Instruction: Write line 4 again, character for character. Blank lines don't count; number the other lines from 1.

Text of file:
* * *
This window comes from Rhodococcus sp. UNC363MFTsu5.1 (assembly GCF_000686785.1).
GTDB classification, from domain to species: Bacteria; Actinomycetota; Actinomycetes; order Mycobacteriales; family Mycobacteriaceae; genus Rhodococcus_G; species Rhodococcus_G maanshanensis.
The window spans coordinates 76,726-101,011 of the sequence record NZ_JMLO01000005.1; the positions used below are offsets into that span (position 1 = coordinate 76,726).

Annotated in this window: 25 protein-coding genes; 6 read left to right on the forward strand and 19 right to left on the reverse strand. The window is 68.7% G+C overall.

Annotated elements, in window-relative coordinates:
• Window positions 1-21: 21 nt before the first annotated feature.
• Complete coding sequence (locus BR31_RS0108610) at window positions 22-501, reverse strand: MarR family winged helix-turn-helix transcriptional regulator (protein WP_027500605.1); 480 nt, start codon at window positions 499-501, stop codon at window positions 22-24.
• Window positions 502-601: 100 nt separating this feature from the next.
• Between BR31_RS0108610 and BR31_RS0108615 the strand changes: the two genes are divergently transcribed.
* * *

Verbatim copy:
Annotated in this window: 25 protein-coding genes; 6 read left to right on the forward strand and 19 right to left on the reverse strand. The window is 68.7% G+C overall.